Measuring Smoking History

Besides lowering the age for lung screening, the USPSTF reduced the number of smoking history pack years from 30 to 20. A pack year is a way of calculating how much a person has smoked. One pack year is equal to smoking an average of 20 cigarettes, or one pack, every day for a year. For a person who has smoked half of a pack of cigarettes per day for 30 years, that measures out to 15 pack years.

A large number of people qualify for the screenings in Tennessee, Kentucky, Alabama and Mississippi because a higher percentage smoke than in other areas of the nation.

“The rate of new lung cancers in Tennessee is significantly higher than the national rate,” Gillaspie said. “We actually rank as one of the highest states in the country for new lung cancer cases for our whole population. Unfortunately, we continue to see a lower early detection rate among Black Americans in Tennessee.”

According to the Tennessee State Cancer Plan, 22.6% of adults age 18 and older are current smokers, compared to the national rate of 17.1%. One of every 11 men in the state will develop lung cancer, and 1 in 14 will die from it, according to “Cancer in Tennessee,” a report issued by the Tennessee Department of Health in March 2020. Among women, 1 in 14 will develop lung cancer, and 1 in 20 will die from it.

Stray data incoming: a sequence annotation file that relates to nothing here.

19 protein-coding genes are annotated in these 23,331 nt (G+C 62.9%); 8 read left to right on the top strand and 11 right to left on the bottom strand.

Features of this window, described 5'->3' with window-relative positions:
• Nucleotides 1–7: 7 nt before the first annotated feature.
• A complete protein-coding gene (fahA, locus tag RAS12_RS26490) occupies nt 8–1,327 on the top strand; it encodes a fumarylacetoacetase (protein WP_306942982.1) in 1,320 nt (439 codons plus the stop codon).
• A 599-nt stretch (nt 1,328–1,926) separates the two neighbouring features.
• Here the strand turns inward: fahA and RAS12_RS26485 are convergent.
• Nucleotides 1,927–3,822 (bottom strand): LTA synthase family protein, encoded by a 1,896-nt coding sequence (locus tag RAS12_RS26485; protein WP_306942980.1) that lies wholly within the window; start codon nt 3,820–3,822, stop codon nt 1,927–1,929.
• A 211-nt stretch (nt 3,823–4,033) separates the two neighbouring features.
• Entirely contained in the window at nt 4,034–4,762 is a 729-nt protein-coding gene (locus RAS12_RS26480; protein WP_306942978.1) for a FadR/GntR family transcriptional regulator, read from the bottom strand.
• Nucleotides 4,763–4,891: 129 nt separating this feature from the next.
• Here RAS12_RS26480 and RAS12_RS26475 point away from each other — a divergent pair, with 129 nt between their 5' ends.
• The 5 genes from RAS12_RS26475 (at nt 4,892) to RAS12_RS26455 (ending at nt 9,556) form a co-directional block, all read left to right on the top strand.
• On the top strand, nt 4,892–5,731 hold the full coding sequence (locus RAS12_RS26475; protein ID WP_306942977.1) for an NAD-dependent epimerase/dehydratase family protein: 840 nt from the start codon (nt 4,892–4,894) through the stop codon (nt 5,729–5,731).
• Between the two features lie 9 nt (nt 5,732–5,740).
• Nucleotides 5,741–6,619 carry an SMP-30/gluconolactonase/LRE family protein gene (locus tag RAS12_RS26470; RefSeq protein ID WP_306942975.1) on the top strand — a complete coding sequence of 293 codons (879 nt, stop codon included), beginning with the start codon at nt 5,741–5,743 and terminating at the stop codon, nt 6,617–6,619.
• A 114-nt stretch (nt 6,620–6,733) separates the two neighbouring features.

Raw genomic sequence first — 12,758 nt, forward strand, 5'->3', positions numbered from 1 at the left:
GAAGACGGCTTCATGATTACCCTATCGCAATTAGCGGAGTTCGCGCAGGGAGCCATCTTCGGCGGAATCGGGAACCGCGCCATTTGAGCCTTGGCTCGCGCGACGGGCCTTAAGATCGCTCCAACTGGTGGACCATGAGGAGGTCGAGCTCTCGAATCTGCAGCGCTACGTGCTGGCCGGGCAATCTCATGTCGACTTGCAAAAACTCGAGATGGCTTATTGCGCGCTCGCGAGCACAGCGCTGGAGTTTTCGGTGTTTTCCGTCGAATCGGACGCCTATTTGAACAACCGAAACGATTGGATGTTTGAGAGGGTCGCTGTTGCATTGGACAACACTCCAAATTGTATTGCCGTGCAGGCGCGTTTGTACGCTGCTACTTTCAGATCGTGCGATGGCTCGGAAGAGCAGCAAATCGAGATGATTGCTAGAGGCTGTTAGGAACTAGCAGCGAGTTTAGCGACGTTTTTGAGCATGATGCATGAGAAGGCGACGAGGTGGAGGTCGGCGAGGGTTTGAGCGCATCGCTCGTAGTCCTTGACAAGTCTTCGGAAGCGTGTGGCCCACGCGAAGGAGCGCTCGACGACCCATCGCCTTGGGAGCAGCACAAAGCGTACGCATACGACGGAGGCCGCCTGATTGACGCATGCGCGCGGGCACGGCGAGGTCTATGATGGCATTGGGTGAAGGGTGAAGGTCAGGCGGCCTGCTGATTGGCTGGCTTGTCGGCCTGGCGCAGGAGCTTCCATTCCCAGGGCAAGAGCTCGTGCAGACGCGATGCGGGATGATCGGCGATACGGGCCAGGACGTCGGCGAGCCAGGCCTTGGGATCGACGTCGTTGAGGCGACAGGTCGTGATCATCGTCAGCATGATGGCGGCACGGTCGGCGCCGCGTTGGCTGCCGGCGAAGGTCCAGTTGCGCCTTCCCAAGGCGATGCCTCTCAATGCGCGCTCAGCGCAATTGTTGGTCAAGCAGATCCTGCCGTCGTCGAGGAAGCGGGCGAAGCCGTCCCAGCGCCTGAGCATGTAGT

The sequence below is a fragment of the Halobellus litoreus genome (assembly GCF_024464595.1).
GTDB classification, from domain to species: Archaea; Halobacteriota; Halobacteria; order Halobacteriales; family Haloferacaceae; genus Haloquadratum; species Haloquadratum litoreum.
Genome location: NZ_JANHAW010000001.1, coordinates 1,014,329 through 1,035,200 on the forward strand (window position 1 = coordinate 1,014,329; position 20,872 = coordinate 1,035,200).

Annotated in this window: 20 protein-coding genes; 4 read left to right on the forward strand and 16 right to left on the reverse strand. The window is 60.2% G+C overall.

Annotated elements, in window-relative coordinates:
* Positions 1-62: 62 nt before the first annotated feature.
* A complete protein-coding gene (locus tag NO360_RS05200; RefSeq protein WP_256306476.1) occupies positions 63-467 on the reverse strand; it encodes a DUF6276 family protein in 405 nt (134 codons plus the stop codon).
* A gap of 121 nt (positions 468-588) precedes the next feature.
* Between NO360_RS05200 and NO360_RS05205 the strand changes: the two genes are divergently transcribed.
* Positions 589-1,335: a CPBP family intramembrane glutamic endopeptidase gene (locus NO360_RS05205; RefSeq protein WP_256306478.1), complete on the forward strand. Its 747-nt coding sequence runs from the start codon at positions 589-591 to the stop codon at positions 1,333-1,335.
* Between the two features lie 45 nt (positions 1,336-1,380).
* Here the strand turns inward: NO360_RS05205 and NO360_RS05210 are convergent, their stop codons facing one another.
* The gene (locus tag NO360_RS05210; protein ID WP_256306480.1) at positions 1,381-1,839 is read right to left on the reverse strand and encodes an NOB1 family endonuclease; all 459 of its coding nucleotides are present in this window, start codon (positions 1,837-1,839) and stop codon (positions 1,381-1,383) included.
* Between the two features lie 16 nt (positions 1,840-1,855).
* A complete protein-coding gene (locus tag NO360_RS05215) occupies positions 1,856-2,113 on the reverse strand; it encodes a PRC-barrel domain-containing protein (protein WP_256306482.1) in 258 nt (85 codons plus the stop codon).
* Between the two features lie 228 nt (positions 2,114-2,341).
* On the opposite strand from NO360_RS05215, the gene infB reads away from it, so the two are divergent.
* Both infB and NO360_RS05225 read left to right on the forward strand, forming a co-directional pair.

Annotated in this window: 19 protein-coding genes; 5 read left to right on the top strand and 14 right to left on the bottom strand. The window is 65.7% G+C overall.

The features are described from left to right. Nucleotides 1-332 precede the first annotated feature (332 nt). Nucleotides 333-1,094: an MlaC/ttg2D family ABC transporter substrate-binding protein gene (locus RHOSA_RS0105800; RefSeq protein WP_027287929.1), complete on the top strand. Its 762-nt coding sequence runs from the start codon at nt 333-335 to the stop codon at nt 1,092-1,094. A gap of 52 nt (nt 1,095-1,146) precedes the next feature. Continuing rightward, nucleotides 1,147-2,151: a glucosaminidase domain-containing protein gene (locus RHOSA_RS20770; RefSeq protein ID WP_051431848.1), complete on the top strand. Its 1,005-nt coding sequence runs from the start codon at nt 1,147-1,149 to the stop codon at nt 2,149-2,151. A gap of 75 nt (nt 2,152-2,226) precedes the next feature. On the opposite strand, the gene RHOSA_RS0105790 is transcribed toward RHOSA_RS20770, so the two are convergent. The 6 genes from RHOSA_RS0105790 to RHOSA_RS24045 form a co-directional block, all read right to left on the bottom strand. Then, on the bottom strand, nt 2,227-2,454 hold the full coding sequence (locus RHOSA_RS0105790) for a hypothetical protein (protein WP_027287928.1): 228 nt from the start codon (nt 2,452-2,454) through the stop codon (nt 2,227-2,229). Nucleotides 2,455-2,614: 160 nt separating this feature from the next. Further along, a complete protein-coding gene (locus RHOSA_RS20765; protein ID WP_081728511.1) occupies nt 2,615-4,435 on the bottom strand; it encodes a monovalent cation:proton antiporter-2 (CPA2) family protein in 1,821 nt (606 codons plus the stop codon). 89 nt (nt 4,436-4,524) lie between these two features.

Those death rates can be decreased if fewer people smoke, more people quit and if cancers are detected earlier.

“Right now, the majority of people who are diagnosed with lung cancer are diagnosed with an advanced stage, meaning the cancer has already spread outside the lung to lymph nodes and other organs,” Gillaspie said. “Lung cancer therapy for advanced stages has completely transformed over the last decade. We have treatments available that none of us had ever dreamed of 20 years ago, but still the survival rate for someone who presents with stage 4 lung cancer is only 6% at five years. If we catch the cancer early, for example as a stage 1A1, the five-year survival is 89% by comparison. Every time the cancer grows by a centimeter, we see a significant drop-off in the rate of survival.”

Typically, with early-stage lung cancer, there are no symptoms. Livingston had none when hers was detected and the tumor was still small.